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Liberia is at a crossroads: recognising land rights can safeguard against violence

Wednesday, 10 August 2016 17:00 GMT

A street is seen in Monrovia, Liberia, July 5, 2016. Picture taken July 5, 2016. REUTERS/Thierry Gouegnon

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Civil society groups say failure to pass land reform could plunge the country into violence

The government of Liberia has an unprecedented opportunity to pass progressive land reform legislation that could positively impact millions of people, but the window of opportunity is rapidly closing. If Liberia’s legislature doesn’t vote to adopt the draft Land Rights Act before it goes on recess on August 30, the bill will likely stall during the 2017 election year and face an uncertain future when a new government assumes office in 2018.

A working group of Liberian civil society organizations has cautioned that failure to pass the Land Rights Act could plunge Liberia into violence and conflict. This is not empty rhetoric: Conflict over land and natural resources  were one of the root causes of Liberia’s 14-year civil war that ravaged the country. The civil war, which continued virtually uninterrupted from 1989 to 2003, killed 270,000 people, displaced almost 80 percent of the population, ruined the economy, and threatened to destabilize the region. More than a decade later, Liberia is beginning to emerge from the crisis period, and has turned its attention to needed reforms.

Restructuring the country’s outdated and broken land rights system is a keystone to these reforms. In the post-conflict period, a new land rights policy was met with optimism when it was introduced in 2013, and received the support of President Ellen Johnson Sirleaf. The proposed reforms would recognize customary land rights for millions of rural Liberians. But the policy means little without passage of the Land Rights Act, which would turn its promises into enforceable law.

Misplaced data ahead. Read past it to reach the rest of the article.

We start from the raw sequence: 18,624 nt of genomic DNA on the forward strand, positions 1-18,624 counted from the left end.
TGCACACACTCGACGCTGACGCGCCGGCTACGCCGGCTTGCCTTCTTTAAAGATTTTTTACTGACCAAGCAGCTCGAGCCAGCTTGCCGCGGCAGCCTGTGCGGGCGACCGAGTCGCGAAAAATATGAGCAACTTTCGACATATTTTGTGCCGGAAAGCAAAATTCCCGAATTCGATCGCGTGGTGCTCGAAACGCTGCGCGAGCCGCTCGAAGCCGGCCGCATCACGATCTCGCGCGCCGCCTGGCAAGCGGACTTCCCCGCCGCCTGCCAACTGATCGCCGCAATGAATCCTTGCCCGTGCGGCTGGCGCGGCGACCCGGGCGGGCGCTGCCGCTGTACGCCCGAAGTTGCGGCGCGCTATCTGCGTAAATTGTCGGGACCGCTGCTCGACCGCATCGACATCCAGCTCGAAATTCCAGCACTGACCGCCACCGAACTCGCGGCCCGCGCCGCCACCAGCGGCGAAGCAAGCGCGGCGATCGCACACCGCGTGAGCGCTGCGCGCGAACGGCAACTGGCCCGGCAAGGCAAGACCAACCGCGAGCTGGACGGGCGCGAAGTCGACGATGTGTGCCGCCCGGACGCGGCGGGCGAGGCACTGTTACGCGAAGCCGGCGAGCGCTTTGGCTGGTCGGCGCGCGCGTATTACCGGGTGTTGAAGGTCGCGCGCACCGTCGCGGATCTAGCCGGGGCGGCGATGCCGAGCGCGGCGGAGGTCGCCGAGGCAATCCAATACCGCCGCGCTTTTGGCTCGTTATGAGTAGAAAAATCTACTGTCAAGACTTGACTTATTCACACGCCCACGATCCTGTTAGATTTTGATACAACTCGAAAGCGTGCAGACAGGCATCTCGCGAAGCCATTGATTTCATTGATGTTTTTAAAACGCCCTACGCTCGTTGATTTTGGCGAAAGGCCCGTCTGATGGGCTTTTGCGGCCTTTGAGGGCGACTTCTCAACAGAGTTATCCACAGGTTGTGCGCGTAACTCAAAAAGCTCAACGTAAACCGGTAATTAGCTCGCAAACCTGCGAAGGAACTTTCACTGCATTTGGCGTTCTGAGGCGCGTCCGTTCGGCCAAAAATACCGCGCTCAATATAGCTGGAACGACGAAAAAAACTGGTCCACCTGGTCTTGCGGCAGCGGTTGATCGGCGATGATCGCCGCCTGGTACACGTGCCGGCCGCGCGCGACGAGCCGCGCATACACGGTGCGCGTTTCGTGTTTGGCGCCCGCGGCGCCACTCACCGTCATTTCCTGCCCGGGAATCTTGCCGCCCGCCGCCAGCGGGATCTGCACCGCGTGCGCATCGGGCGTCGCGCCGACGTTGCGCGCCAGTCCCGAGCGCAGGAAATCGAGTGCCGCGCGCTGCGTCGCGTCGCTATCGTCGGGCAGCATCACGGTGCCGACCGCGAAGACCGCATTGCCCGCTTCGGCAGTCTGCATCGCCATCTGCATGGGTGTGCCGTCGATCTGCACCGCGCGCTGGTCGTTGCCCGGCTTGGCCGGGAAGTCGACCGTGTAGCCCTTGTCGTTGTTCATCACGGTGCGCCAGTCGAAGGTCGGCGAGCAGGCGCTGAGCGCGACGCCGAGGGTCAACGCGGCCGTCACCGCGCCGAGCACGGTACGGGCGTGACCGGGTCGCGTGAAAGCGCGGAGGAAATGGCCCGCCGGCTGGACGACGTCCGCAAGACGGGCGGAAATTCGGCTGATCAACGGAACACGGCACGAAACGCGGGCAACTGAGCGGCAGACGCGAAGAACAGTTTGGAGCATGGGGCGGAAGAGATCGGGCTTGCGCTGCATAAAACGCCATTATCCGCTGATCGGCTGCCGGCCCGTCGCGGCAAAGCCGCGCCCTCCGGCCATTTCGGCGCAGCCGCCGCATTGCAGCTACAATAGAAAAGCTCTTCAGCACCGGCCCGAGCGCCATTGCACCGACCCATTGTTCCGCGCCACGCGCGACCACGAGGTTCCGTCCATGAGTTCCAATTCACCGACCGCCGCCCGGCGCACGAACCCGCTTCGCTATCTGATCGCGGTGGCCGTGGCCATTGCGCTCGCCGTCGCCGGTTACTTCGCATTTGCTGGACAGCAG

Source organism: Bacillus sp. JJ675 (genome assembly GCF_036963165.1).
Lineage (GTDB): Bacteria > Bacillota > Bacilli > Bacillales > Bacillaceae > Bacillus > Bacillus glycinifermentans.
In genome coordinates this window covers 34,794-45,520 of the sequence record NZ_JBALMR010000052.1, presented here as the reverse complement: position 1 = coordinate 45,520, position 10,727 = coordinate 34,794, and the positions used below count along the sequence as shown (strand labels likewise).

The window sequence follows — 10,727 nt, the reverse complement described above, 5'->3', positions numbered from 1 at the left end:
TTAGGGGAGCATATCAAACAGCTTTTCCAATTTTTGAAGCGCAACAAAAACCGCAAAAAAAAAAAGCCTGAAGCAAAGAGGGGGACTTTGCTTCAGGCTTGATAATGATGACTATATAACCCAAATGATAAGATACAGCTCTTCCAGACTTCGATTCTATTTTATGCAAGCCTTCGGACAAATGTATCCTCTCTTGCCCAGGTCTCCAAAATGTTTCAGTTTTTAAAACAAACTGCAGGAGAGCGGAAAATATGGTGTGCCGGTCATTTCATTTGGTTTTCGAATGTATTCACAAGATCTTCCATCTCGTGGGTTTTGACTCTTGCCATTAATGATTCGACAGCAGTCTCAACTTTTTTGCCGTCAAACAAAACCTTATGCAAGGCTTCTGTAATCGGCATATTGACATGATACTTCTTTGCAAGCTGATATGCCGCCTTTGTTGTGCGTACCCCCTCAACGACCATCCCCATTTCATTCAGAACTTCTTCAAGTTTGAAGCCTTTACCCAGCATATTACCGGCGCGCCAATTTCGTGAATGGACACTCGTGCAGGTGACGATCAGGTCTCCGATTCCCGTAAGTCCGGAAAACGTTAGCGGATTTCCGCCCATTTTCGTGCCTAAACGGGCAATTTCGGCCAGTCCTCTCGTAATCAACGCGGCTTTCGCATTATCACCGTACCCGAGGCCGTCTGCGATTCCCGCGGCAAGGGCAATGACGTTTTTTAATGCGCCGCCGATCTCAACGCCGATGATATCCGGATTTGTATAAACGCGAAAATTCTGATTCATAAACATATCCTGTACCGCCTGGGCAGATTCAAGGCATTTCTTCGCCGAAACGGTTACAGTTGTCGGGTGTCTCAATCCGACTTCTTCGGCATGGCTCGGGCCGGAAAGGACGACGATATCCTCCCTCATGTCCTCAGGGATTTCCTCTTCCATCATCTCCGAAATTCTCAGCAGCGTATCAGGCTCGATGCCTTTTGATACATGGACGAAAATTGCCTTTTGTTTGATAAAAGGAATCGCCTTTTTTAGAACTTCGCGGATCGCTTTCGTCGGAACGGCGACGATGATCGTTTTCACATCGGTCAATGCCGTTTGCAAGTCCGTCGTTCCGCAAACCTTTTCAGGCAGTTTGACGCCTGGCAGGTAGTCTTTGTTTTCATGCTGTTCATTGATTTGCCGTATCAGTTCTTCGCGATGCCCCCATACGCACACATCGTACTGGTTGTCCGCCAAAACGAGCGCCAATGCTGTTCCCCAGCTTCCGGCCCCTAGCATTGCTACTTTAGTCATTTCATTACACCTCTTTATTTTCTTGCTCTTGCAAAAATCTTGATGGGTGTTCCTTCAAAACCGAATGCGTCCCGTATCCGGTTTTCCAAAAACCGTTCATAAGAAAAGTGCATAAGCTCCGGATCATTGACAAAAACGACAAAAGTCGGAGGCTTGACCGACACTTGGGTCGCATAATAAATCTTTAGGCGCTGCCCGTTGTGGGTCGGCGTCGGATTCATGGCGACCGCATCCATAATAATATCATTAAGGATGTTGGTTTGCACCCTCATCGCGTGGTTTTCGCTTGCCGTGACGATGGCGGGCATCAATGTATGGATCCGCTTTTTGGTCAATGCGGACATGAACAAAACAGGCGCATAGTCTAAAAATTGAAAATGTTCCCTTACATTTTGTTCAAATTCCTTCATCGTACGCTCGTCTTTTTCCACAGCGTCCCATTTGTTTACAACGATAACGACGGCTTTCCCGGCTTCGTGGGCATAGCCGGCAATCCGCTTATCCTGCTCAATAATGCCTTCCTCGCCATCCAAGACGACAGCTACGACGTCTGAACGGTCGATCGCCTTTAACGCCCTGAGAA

The majority of Liberia’s land is held under customary tenure systems that aren’t legally recognized by the government. The government has thus directly awarded logging, mining and agricultural concessions to 40,000 square kilometers of land. This overlap between concessions and customary rights has created confusion and conflict. Legal recognition and documentation of customary land rights is a starting point for helping to protect the rights of those living, using and depending on the land, and also the interests of investors.

Fortunately, there’s an avenue that can create peace and prosperity for Liberia and its people: securing the land rights for customary communities. Global evidence shows that secure land rights provide the foundation for economic opportunity for small farmers, and have been associated with gains in food production and food security, as well as improvements in health, education, and household income. Stronger land rights can also stimulate Liberia’s economy — a global study of 33 countries has linked stronger property rights with a 5 percent increase in GDP. Liberia’s new Land Rights Act, once adopted, will set Liberia on a path toward achieving such benefits of securing land rights.

Liberia is at a crossroads. Amid allegations of corruption and pressure to pass a diluted land rights bill or dismiss reform altogether, it will take immense political will for Liberia to enact meaningful change. If the legislature passes the Land Rights Act, it will empower millions of Liberians with the economic and social benefits that come with secure land tenure, and position Liberia as a leader on land reform in West Africa. If it fails to act, it risks backsliding into the violence and conflict that marked its recent past.

Jennifer Duncan is a Senior Attorney & Land Tenure Specialist with Landesa. Jaron Vogelsang is Program Manager, Community Land Protection with Namati.

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